Coronavirus: Zaandam saga ends as ship docks in Florida

The saga of stranded coronavirus-hit Zaandam finally came to an end when the vessel and sister ship Rotterdam were allowed to dock in Florida following intervention from US president Donald Trump.

A British man was among four people who died on Zaandam, which was carrying almost 230 passengers when it set off on its original South America cruise from Buenos Aires to San Antonio in Chile on March 7.

Attempts were made and denied to disembark guests in Chile on March 15 and at other ports along its route to the US.

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A total of 107 passengers – 90 on Zaandam and 17 on Rotterdam – and 143 crew on Zaandam have presented with influenza-like symptoms since March 22.

Zaandam was carrying are 442 passengers and 603 crew, including 311 Americans citizens.

There were 808 passenger and 583 crew on Rotterdam.

Passengers fit to travel amid guidelines from the US Centers for Disease Control and Prevention were allowed off the ships after clearance was agreed with authorities.

They will be health screened and also cleared for entry by US Customs and Border Protection.

Disembarkation is expected to be completed by Friday evening local time, with priority given to around 14 who need immediate care at local health system partners who have approved their arrival.

Those deemed fit to travel will transfer straight onto buses for transfer directly to the airport to fly home, the majority on charter flights.

Passengers have not left the ship since March 14 and have self-isolated in their cabins since March 22.

Those who still have symptoms will remain on board and disembark at a later date to be finalised after they have fully recovered and meet the CDC guidelines for being fit to travel.

“They will continue to be well cared for on board by the ships’ medical staff,” HAL said.

No crew from either ship will disembark in Fort Lauderdale.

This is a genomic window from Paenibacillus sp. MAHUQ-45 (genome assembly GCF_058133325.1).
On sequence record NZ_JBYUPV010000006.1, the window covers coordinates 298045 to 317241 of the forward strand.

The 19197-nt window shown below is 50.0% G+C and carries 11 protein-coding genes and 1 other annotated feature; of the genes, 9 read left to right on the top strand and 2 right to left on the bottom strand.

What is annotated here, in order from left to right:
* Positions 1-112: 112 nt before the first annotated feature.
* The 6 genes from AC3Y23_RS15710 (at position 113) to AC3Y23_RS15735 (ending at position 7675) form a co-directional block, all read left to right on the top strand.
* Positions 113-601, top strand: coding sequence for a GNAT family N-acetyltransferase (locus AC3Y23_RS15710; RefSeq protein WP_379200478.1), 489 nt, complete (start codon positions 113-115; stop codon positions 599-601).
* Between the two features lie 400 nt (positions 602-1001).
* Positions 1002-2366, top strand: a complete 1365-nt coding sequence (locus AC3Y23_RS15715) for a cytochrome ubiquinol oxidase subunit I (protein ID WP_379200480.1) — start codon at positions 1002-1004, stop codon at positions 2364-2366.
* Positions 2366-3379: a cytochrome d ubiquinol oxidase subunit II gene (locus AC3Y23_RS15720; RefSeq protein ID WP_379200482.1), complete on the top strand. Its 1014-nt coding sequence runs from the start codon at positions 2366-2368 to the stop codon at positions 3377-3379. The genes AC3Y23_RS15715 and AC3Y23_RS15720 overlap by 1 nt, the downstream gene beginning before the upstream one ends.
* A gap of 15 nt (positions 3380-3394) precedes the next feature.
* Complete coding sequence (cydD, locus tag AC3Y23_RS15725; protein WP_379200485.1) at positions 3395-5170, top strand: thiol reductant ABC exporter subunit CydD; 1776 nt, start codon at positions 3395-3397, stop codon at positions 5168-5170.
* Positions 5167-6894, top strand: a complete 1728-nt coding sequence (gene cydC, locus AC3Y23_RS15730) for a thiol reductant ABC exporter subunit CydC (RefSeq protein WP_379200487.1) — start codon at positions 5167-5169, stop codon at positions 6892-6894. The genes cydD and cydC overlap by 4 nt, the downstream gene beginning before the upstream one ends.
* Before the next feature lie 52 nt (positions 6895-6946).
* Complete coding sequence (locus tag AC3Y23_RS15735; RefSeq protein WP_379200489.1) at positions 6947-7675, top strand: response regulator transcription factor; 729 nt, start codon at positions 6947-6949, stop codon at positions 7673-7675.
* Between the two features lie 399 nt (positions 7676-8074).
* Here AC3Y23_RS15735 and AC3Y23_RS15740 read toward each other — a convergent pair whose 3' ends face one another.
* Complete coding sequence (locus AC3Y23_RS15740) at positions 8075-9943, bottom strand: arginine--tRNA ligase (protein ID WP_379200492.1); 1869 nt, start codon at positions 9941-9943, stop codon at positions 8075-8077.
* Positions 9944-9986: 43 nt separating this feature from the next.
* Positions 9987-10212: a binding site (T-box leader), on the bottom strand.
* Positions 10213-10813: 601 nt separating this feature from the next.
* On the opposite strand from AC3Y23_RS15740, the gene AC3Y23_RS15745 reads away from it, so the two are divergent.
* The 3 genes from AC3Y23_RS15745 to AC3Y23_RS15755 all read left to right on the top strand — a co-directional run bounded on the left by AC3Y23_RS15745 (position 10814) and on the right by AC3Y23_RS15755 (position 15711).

The line expressed “sincere gratitude” to president Trump, Florida governor Ron DeSantis am doter officials for helping resolve wat had been described as a humanitarian crisis and get nearly 1,200 passengers home.

HAL president Orlando Ashford said: “These travellers could have been any one of us or our families, unexpectedly caught in the middle of this unprecedented closure of global borders that happened in a matter of days and without warning.

“We are so happy to be able to get our guests home and assist those few who need additional medical services.

“The Covid-19 situation is one of the most urgent tests of our shared humanity, and we must do everything we can to ensure we continue to act in ways consistent with our common human dignity.”

He added: “Our guests on board both ships have been truly incredible, and we extend our deepest thanks and appreciation to all of them.

“Their co-operation, support and understanding throughout this entire experience helped us best protect the health of all on board and ensured our shipboard teams could focus on caring for everyone and getting them home.

“I would also like to extend my sincerest thanks to the amazing officers and crews of Zaandam and Rotterdam.

“They are heroes who rose to the challenge of taking care of our guests and each other under extraordinary circumstances. All of us at Holland America Line are so very proud of our colleagues for their exemplary leadership and service.”

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